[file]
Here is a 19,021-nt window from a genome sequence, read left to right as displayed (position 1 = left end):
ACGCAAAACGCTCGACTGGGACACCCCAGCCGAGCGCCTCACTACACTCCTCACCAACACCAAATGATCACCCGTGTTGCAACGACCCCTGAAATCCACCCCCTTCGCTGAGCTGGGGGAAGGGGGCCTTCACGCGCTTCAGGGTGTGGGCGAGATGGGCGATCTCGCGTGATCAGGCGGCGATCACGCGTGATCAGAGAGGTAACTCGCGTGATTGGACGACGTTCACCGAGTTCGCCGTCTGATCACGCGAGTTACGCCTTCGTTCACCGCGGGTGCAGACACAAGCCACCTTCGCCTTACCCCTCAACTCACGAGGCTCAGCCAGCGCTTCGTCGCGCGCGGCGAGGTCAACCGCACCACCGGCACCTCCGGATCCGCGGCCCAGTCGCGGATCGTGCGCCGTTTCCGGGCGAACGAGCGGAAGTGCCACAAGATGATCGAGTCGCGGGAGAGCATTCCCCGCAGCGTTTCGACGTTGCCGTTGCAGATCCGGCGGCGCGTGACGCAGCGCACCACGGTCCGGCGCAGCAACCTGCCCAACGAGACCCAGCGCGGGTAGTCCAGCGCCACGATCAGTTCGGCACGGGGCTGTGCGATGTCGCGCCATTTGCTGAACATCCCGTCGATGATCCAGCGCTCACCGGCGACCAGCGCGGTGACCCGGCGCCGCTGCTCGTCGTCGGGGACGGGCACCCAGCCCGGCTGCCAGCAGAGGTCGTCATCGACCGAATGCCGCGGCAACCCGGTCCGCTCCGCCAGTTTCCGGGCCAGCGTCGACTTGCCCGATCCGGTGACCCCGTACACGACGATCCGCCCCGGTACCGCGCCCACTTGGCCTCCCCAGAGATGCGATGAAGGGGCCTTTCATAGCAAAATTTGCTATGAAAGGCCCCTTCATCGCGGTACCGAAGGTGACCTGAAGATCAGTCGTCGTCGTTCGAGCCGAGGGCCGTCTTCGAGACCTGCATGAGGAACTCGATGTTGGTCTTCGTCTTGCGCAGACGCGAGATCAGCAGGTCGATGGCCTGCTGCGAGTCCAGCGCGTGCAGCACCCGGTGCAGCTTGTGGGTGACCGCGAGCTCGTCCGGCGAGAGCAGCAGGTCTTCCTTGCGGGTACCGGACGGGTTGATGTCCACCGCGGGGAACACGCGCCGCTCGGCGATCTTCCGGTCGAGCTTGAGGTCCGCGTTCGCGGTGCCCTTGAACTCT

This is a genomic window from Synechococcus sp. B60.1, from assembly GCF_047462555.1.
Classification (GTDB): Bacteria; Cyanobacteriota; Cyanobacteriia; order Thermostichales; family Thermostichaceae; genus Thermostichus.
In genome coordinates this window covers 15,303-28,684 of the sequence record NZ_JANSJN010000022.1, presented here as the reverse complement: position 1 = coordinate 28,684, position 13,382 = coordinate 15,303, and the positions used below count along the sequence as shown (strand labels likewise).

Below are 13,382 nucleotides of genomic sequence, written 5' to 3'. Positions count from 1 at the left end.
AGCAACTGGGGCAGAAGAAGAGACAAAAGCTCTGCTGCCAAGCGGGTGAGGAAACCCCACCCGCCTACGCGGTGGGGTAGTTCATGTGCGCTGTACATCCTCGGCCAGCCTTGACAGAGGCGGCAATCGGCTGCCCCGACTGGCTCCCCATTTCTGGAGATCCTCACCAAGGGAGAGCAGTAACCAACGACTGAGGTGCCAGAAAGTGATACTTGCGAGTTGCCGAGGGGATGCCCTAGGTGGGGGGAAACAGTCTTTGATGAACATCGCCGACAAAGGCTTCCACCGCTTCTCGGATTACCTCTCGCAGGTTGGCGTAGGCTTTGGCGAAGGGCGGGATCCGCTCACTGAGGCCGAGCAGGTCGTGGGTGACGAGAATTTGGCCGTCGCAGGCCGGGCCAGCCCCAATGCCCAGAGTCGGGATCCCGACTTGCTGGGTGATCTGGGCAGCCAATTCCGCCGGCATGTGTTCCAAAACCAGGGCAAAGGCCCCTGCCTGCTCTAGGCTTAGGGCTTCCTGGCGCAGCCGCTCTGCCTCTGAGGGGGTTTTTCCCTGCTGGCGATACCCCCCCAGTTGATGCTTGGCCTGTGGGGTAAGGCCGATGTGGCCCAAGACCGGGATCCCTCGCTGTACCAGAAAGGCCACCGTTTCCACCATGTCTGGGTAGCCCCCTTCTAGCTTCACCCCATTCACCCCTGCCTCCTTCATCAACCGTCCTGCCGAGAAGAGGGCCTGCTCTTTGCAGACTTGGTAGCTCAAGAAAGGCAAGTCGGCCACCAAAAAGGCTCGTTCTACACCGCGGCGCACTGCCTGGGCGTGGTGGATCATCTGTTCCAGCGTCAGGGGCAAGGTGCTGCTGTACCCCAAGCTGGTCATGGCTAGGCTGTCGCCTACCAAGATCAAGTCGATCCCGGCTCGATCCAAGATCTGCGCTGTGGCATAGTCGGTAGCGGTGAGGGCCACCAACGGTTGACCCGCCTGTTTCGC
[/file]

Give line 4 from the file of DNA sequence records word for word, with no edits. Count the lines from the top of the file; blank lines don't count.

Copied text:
Classification (GTDB): Bacteria; Cyanobacteriota; Cyanobacteriia; order Thermostichales; family Thermostichaceae; genus Thermostichus.